“If you didn't know that ahead of time, you would not know the situation because she always comes and works her tail off, she's got a smile on her face, she's just hard-nosed, she's a tough kid,” McKown said. “I just have to have the most respect for her because of that.”

Indians make the most of special night

The idea for a Pink Out Night at Brimfield came near the end of the 2022-23 season after Brix was diagnosed. McKown, Troxell and the school put the plan in the works well in advance, and both Elmwood and Brimfield worked together to adjust their schedules to play each other on senior night, and Pink Out Night as well. 

Located less than 10 miles apart, the two schools co-op in football but are rivals in most other sports. On Monday night though, many Elmwood fans donned the pink t-shirts in support and were treated to an edge-of-your-seat game. 

Brimfield girls basketball
Brimfield takes the floor against Elmwood on Jan. 29. Jonathan Michel/Clutch Sports Media

The Trojans took an early 12-2 lead in the first quarter but just as Troxell and her mother have, Brimfield fought back with a 14-2 run to counterpunch. From then on, neither team gained a lead of more than four points and were deadlocked at 37 early in the fourth quarter.

It was then that Troxell embodied her fight by shooting a 3-pointer that bounced straight off the backboard, dashing into the paint to grab her own rebound, and getting a second-chance layup to give the Indians the lead. 

After two pairs of free throws from Ava Heinz and Olivia Kappes, the Brimfield lead was 48-43 with 24 seconds left in the game, a win seemingly secured. Elmwood had other ideas though as Trojans star Mae Herman sped down the court to finish a 3-point play to trim the lead to three. After a missed free throw from Brimfield’s Carly Vaughn, the Indians fouled Herman as she heaved a 70-foot prayer at the buzzer. 

The Trojans guard rose above the raucous gym and made all three free throws with no time remaining to force an extra period. 

“That was a great high school basketball game and win or lose, I would have said that was fun,” McKown said. “It's not so much in the moment, but it’s a rivalry and I think the emotion of the night kind of stuck with us.”

Troxell made yet another big play in overtime, grabbing an offensive rebound that led to a layup from Ava Simpson which gave Brimfield a 55-53 lead. The two teams traded buckets and kept the Hollywood-esque game going into a second overtime after Herman’s runner as time expired was no good.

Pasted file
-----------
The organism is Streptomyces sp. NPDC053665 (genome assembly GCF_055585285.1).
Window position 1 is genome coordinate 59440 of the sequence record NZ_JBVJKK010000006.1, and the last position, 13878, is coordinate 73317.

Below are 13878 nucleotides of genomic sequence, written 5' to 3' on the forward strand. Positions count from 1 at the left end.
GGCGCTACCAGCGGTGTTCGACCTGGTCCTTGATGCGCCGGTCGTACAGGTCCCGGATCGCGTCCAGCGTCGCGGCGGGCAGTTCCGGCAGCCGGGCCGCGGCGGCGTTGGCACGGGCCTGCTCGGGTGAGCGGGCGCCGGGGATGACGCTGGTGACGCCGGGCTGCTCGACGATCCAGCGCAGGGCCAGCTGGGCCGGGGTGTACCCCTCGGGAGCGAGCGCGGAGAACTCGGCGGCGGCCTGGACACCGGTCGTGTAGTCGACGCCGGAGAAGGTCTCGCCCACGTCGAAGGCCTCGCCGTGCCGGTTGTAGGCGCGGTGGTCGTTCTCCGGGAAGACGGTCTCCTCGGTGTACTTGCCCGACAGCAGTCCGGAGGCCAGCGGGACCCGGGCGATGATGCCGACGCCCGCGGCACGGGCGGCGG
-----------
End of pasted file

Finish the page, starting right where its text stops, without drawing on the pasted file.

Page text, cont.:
Elmwood Brimfield
Elmwood's Mae Herman watches her shot with Brimfield's CJ Troxell. Jonathan Michel/Clutch Sports Media

It would be a happy ending for Brimfield though, as Troxell fed Kappes for a 3-pointer to start double overtime, the Indians made six free throws down the stretch, and the team allowed just two points in the frame to joyously leave the court winners. 

“We describe our season as a roller coaster because we've had a lot of ups and downs and this game was definitely one of them [but] I think the way that we all played together really saved us,” Troxell said. “Earlier this season, we probably would have went after each other but in this game, we all really played together and it was really great.”

The win was Brimfield’s 10th in a row and the 19-7 Indians are picking up steam with the postseason right around the corner. If they can win their sectional, they will return to their home court for their super-sectional contest. 

Whether or not the Indians will make it to that point is uncertain, but advice given from the Brimfield seniors to the rest of the team before their special Senior Night will hold true for the rest of the season, their careers, and their whole lives

“All of them said something to the lines of ‘Don't ever take it for granted because you don't know,’ McKown said. “You don't know when an injury comes, you don't know when a diagnosis comes, you don’t know when your playing days are over.”

Perhaps it's fitting that Brimfield’s main colors of red and white mix to make pink. For them, it’s a symbol of never giving up, always fighting and never being afraid, all things that the Indians, and especially Troxell, embody.

“It's tough, but I'm glad I can put something like this together to show other kids that it's not as scary as it seems and to not to be afraid of it,” Troxell said.